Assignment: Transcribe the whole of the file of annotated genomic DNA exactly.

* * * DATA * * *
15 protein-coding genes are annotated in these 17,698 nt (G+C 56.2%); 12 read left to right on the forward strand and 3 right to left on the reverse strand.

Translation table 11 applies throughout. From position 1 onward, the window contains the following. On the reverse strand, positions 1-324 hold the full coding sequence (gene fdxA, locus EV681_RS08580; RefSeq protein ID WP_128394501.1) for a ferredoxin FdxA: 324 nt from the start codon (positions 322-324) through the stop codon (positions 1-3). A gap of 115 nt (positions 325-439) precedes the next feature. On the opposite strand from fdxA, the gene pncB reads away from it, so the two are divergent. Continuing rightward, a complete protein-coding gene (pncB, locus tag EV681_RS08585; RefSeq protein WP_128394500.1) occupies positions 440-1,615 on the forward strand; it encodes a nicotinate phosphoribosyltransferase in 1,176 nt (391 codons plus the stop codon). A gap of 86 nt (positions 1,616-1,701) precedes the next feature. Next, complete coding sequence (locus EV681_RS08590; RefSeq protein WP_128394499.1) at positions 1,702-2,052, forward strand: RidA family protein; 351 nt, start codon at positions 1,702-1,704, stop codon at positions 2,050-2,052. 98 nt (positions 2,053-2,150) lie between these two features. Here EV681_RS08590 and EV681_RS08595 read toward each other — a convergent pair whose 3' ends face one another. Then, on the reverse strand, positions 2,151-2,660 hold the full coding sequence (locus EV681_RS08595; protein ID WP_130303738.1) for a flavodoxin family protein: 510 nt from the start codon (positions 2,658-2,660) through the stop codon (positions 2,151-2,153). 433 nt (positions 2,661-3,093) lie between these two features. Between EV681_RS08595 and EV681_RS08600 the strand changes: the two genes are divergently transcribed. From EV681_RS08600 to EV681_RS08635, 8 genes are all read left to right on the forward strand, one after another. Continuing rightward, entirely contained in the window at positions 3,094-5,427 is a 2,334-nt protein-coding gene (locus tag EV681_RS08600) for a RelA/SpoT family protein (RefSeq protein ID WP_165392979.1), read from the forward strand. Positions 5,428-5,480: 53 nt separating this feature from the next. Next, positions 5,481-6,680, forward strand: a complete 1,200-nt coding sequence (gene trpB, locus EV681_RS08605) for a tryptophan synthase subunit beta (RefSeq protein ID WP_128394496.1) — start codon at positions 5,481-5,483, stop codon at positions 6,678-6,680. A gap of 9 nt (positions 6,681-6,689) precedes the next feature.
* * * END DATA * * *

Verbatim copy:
15 protein-coding genes are annotated in these 17,698 nt (G+C 56.2%); 12 read left to right on the forward strand and 3 right to left on the reverse strand.

Translation table 11 applies throughout. From position 1 onward, the window contains the following. On the reverse strand, positions 1-324 hold the full coding sequence (gene fdxA, locus EV681_RS08580; RefSeq protein ID WP_128394501.1) for a ferredoxin FdxA: 324 nt from the start codon (positions 322-324) through the stop codon (positions 1-3). A gap of 115 nt (positions 325-439) precedes the next feature. On the opposite strand from fdxA, the gene pncB reads away from it, so the two are divergent. Continuing rightward, a complete protein-coding gene (pncB, locus tag EV681_RS08585; RefSeq protein WP_128394500.1) occupies positions 440-1,615 on the forward strand; it encodes a nicotinate phosphoribosyltransferase in 1,176 nt (391 codons plus the stop codon). A gap of 86 nt (positions 1,616-1,701) precedes the next feature. Next, complete coding sequence (locus EV681_RS08590; RefSeq protein WP_128394499.1) at positions 1,702-2,052, forward strand: RidA family protein; 351 nt, start codon at positions 1,702-1,704, stop codon at positions 2,050-2,052. 98 nt (positions 2,053-2,150) lie between these two features. Here EV681_RS08590 and EV681_RS08595 read toward each other — a convergent pair whose 3' ends face one another. Then, on the reverse strand, positions 2,151-2,660 hold the full coding sequence (locus EV681_RS08595; protein ID WP_130303738.1) for a flavodoxin family protein: 510 nt from the start codon (positions 2,658-2,660) through the stop codon (positions 2,151-2,153). 433 nt (positions 2,661-3,093) lie between these two features. Between EV681_RS08595 and EV681_RS08600 the strand changes: the two genes are divergently transcribed. From EV681_RS08600 to EV681_RS08635, 8 genes are all read left to right on the forward strand, one after another. Continuing rightward, entirely contained in the window at positions 3,094-5,427 is a 2,334-nt protein-coding gene (locus tag EV681_RS08600) for a RelA/SpoT family protein (RefSeq protein ID WP_165392979.1), read from the forward strand. Positions 5,428-5,480: 53 nt separating this feature from the next. Next, positions 5,481-6,680, forward strand: a complete 1,200-nt coding sequence (gene trpB, locus EV681_RS08605) for a tryptophan synthase subunit beta (RefSeq protein ID WP_128394496.1) — start codon at positions 5,481-5,483, stop codon at positions 6,678-6,680. A gap of 9 nt (positions 6,681-6,689) precedes the next feature.